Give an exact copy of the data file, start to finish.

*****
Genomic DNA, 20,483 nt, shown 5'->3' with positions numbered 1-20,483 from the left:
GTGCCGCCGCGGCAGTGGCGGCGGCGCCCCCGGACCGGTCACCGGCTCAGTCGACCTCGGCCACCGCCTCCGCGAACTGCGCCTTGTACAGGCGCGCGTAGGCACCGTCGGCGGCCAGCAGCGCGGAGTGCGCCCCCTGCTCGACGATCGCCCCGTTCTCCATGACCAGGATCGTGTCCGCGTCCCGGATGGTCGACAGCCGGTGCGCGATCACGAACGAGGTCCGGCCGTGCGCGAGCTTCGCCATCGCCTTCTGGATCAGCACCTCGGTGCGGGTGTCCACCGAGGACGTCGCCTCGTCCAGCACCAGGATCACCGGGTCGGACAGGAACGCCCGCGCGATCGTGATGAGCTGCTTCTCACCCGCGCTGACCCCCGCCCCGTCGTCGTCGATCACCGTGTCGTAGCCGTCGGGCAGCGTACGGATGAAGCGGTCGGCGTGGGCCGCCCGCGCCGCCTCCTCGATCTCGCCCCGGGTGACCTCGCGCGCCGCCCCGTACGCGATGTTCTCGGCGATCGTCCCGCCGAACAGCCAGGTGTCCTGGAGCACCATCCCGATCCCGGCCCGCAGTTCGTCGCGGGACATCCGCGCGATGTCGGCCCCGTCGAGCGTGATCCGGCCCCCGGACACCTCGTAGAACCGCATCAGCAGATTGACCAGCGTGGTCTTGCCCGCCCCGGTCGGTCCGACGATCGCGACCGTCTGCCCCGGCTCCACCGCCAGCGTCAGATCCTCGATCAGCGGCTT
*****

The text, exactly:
Genomic DNA, 20,483 nt, shown 5'->3' with positions numbered 1-20,483 from the left:
GTGCCGCCGCGGCAGTGGCGGCGGCGCCCCCGGACCGGTCACCGGCTCAGTCGACCTCGGCCACCGCCTCCGCGAACTGCGCCTTGTACAGGCGCGCGTAGGCACCGTCGGCGGCCAGCAGCGCGGAGTGCGCCCCCTGCTCGACGATCGCCCCGTTCTCCATGACCAGGATCGTGTCCGCGTCCCGGATGGTCGACAGCCGGTGCGCGATCACGAACGAGGTCCGGCCGTGCGCGAGCTTCGCCATCGCCTTCTGGATCAGCACCTCGGTGCGGGTGTCCACCGAGGACGTCGCCTCGTCCAGCACCAGGATCACCGGGTCGGACAGGAACGCCCGCGCGATCGTGATGAGCTGCTTCTCACCCGCGCTGACCCCCGCCCCGTCGTCGTCGATCACCGTGTCGTAGCCGTCGGGCAGCGTACGGATGAAGCGGTCGGCGTGGGCCGCCCGCGCCGCCTCCTCGATCTCGCCCCGGGTGACCTCGCGCGCCGCCCCGTACGCGATGTTCTCGGCGATCGTCCCGCCGAACAGCCAGGTGTCCTGGAGCACCATCCCGATCCCGGCCCGCAGTTCGTCGCGGGACATCCGCGCGATGTCGGCCCCGTCGAGCGTGATCCGGCCCCCGGACACCTCGTAGAACCGCATCAGCAGATTGACCAGCGTGGTCTTGCCCGCCCCGGTCGGTCCGACGATCGCGACCGTCTGCCCCGGCTCCACCGCCAGCGTCAGATCCTCGATCAGCGGCTT